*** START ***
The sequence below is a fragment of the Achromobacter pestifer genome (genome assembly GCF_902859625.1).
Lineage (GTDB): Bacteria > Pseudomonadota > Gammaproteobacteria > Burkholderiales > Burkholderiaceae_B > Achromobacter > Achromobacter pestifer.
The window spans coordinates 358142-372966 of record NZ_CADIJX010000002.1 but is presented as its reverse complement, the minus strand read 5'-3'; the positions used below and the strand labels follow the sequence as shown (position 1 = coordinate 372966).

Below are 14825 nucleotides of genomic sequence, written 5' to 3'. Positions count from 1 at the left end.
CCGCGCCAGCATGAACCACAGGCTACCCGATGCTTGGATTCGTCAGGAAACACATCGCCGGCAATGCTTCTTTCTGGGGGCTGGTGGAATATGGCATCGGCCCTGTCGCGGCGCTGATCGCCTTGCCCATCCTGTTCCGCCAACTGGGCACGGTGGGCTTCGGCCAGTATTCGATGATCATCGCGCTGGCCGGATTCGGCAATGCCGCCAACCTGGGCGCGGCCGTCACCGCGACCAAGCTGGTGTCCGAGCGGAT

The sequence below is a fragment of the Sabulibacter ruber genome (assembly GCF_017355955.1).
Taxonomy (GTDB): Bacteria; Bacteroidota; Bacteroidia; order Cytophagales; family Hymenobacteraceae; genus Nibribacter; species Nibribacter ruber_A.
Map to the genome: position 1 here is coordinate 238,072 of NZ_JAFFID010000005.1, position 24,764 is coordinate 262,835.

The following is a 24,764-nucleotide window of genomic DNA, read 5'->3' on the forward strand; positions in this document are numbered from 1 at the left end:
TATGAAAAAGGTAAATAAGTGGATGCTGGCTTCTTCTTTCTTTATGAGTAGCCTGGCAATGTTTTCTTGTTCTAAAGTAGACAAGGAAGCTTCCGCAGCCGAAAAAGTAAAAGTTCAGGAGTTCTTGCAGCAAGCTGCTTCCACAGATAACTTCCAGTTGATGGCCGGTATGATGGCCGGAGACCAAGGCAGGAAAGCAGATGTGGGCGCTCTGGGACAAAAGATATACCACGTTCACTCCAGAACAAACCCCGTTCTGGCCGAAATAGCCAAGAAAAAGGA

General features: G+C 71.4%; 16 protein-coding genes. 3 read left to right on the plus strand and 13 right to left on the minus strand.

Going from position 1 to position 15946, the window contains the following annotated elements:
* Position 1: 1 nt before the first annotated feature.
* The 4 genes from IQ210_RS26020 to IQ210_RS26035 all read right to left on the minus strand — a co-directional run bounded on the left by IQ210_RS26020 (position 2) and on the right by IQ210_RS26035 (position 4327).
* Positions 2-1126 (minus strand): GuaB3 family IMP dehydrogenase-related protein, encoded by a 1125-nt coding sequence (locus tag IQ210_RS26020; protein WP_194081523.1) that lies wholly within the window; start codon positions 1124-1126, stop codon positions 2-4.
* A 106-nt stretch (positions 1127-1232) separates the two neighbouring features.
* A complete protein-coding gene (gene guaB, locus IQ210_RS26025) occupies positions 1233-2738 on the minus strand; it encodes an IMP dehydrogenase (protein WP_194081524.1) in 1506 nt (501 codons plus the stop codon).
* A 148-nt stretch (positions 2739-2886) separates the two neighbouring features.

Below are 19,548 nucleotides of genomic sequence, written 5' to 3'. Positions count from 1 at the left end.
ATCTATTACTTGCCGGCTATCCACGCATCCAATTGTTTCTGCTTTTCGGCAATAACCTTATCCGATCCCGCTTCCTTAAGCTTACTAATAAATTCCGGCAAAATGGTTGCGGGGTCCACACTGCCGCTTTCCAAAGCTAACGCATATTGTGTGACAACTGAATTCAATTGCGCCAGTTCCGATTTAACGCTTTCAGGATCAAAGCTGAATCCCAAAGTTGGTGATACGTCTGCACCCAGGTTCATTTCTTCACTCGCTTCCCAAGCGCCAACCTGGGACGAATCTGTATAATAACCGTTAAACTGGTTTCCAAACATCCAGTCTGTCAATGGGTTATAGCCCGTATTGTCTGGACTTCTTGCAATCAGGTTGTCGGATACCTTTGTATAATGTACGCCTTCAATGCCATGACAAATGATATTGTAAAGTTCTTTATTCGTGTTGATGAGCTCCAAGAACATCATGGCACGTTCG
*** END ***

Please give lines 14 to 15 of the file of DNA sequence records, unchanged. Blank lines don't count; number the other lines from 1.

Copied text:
* The 4 genes from IQ210_RS26020 to IQ210_RS26035 all read right to left on the minus strand — a co-directional run bounded on the left by IQ210_RS26020 (position 2) and on the right by IQ210_RS26035 (position 4327).
* Positions 2-1126 (minus strand): GuaB3 family IMP dehydrogenase-related protein, encoded by a 1125-nt coding sequence (locus tag IQ210_RS26020; protein WP_194081523.1) that lies wholly within the window; start codon positions 1124-1126, stop codon positions 2-4.